Explaining Boko Haram, Nigeria's Islamist Insurgency

The New York Times/November 10, 2014

Boko Haram is an Islamist extremist group responsible for dozens of massacres of civilians and the abduction of more than 500 women and girls in its five-year insurgency in Nigeria.

When a suicide bomber dressed as a student infiltrated a high school in northern Nigeria on Monday and detonated explosives in a backpack, killing almost 50 students and teachers, suspicion quickly focused on Boko Haram, which had carried out similar attacks in that part of the country.

The militant group had stepped up its onslaught since the Nigerian authorities announced a cease-fire last month and the possible negotiated release of more than 250 schoolgirls kidnapped in April. In fact, the Boko Haram leader, Abubakar Shekau, said in a videotaped message that there would be no cease-fire and that the schoolgirls kidnapped by his group would not be returned.
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“All of them have accepted Islam and are now married,” he was quoted as saying. “Anybody that said plans are underway for the release of the girls is just daydreaming.”

The deadly bombings and brazen kidnappings are the hallmarks of the insurgent group, which has terrorized local populations and regularly engages the Nigerian military in bloody combat. It aims to destabilize and ultimately overthrow the government, then establish an Islamic caliphate in its place.

The day after the government’s announcement of a cease-fire deal in October, at least 60 young women were reported to have been kidnapped by militants in Adamawa State, just south of the Boko Haram stronghold near Maiduguri. Numerous other attacks that followed have been attributed to the Boko Haram militants.

Such official announcements have been greeted with broad skepticism in Nigeria, where the government has regularly promised a resolution to an insurgency now in its sixth year. The Nigerian government and the military have been roundly criticized for failing to stop Boko Haram, which was founded in Maiduguri in 2002 by the Muslim cleric Mohammed Yusuf. Boko Haram was largely contained to the northern part of the country in the beginning, before expanding its reach with the help of Al Qaeda in the Islamic Maghreb, the terrorist organization’s affiliate in West Africa.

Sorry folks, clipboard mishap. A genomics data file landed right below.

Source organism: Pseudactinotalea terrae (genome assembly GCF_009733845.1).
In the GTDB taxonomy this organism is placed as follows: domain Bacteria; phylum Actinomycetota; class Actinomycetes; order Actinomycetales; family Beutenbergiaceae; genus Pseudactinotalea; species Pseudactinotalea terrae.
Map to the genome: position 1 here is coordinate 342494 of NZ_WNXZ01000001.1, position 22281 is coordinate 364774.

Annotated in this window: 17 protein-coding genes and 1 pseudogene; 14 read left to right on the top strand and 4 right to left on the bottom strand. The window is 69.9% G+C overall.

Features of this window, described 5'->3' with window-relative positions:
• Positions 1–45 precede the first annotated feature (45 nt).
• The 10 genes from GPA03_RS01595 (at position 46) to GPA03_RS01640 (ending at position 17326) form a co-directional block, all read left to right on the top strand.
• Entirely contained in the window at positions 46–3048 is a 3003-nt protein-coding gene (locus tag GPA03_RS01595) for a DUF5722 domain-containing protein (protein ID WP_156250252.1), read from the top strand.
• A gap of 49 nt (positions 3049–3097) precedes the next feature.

Clashes between Muslims and Christians, common in Nigeria, radicalized the group, as did frictions with local authorities that escalated into retaliatory attacks. After the group’s founder was killed by the Nigerian police in 2009, his followers went underground, swearing vengeance.

Since then, Boko Haram has carried out a number of increasingly lethal attacks on villages, government buildings, police stations, prisons, churches and even mosques. By 2011, the heavily armed group had expanded its attacks to other parts of the country, carrying out audacious strikes in the capital, Abuja, where a car bomb detonated at the United Nations headquarters killed nearly two dozen people in August 2011.

In early 2012, Boko Haram conducted a series of attacks in Kano, northern Nigeria’s largest city, killing more than 100 people, then the group’s deadliest strike. The group continued to engage in mounting battles with the Nigerian military. Earlier this year in Maiduguri, more than 500 people were killed when security forces responded to what the military portrayed as a jailbreak attempt by Boko Haram.
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In its effort to overthrow the Nigerian government, Boko Haram militants have tried to violently root out Western influence by attacking schools. Roughly translated, Boko Haram means “Western education is forbidden.”

Last February, Boko Haram slaughtered 50 teenage boys — some burned alive — at a college in northeastern Nigeria. That atrocity, like many others, was quickly forgotten in Nigeria and barely noticed outside of it. But the group attracted international attention, when, on April 15, militants marched into a girls’ school in Chibok, in the remote northeast corner of the country, kidnapped more than 250 teenagers, loaded them onto trucks and drove them into a dense forest at night.

The government’s failure to respond to the enraged parents of the girls prompted a rare, grass-roots protest movement to pressure President Goodluck Jonathan to take action. Several hundred women marched on the Parliament building in Abuja, and a social media campaign employing the hashtag #BringBackOurGirls took off.

The situation has worsened since then: a Human Rights Watch report released in October estimated that at least 500 women and girls have been abducted by Boko Haram since it began its insurgency in 2009. The failure to rescue the girls “appears to have emboldened Boko Haram to step up abductions elsewhere,” Human Rights Watch reported.

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